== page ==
25 January 2019 In Dementia

BACKGROUND: Alcohol use has been identified as a risk factor for dementia and cognitive decline. However, some patterns of drinking have been associated with beneficial effects.

METHODS AND RESULTS: To clarify the relationship between alcohol use and dementia, we conducted a scoping review based on a systematic search of systematic reviews published from January 2000 to October 2017 by using Medline, Embase, and PsycINFO. Overall, 28 systematic reviews were identified: 20 on the associations between the level of alcohol use and the incidence of cognitive impairment/dementia, six on the associations between dimensions of alcohol use and specific brain functions, and two on induced dementias. Although causality could not be established, light to moderate alcohol use in middle to late adulthood was associated with a decreased risk of cognitive impairment and dementia. Heavy alcohol use was associated with changes in brain structures, cognitive impairments, and an increased risk of all types of dementia.

CONCLUSION: Reducing heavy alcohol use may be an effective dementia prevention strategy.

25 January 2019 In Drinking Patterns

INTRODUCTION: Age of first drink is a key risk factor for adolescent high-risk alcohol use. The current study examined whether speed of escalation from first drink to first intoxication is an additional risk factor, and whether these two factors are associated with binge and high-intensity drinking among adolescents.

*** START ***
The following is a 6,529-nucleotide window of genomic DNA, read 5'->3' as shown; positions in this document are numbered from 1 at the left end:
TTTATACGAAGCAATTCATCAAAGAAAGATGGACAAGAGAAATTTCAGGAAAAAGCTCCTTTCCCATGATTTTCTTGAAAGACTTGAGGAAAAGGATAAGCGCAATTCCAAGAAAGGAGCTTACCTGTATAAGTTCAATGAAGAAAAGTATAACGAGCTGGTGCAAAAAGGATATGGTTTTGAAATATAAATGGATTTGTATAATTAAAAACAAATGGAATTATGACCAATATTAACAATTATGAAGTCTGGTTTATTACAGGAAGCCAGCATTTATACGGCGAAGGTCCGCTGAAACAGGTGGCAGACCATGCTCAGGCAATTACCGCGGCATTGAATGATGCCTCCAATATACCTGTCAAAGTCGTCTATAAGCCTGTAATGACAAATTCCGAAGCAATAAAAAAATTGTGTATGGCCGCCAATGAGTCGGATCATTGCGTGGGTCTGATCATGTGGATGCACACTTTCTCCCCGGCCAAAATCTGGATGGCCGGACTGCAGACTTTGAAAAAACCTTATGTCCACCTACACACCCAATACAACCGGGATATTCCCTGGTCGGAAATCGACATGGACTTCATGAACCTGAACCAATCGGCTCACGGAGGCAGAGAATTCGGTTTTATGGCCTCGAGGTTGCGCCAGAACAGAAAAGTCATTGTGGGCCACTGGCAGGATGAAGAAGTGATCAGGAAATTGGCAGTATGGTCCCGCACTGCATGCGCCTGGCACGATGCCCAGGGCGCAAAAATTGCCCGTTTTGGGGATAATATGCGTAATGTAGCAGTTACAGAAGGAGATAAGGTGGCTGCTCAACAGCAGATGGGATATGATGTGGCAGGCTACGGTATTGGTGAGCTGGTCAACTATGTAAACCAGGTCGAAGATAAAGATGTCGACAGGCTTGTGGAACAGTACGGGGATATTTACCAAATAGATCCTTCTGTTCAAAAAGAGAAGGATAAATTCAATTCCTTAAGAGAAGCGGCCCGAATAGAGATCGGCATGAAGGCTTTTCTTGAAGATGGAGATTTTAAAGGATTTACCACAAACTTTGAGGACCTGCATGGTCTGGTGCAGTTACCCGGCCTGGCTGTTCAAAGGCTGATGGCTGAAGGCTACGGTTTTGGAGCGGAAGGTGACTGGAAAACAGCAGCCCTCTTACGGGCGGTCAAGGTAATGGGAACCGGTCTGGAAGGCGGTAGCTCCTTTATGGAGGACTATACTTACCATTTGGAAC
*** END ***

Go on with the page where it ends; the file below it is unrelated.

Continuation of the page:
METHODS: Data collected in 2005-2017 from a nationally-representative sample of 11,100 U.S. 12th grade students participating in the Monitoring the Future study were coded to indicate grade of first drink, grade of first intoxication, and speed of escalation from first drink to first intoxication. Logistic regression models estimated bivariate and multivariable odds of past 2-week binge (5+ drinks in a row) and high-intensity (10+ drinks in a row) drinking in 12th grade.

RESULTS: Of those who reported intoxication by 12th grade, almost 60% reported first drunkenness in the same grade in which they first drank. The likelihoods of 12th grade binge and high-intensity drinking were significantly associated with both grade of first drink and speed of escalation to intoxication. Past two-week high-intensity drinking prevalence was 17.4% among those with immediate (same-grade) escalation from first drink to first intoxication; 15.8% among those with a 1-grade delay, and 12.6% among those with a 2+ grade delay to intoxication.

CONCLUSIONS: The majority of students escalate quickly from having their first drink to being intoxicated for the first time. Both earlier age of first drink and a faster escalation from first drink to first intoxication are important indicators of binge and high-intensity drinking risk among adolescents.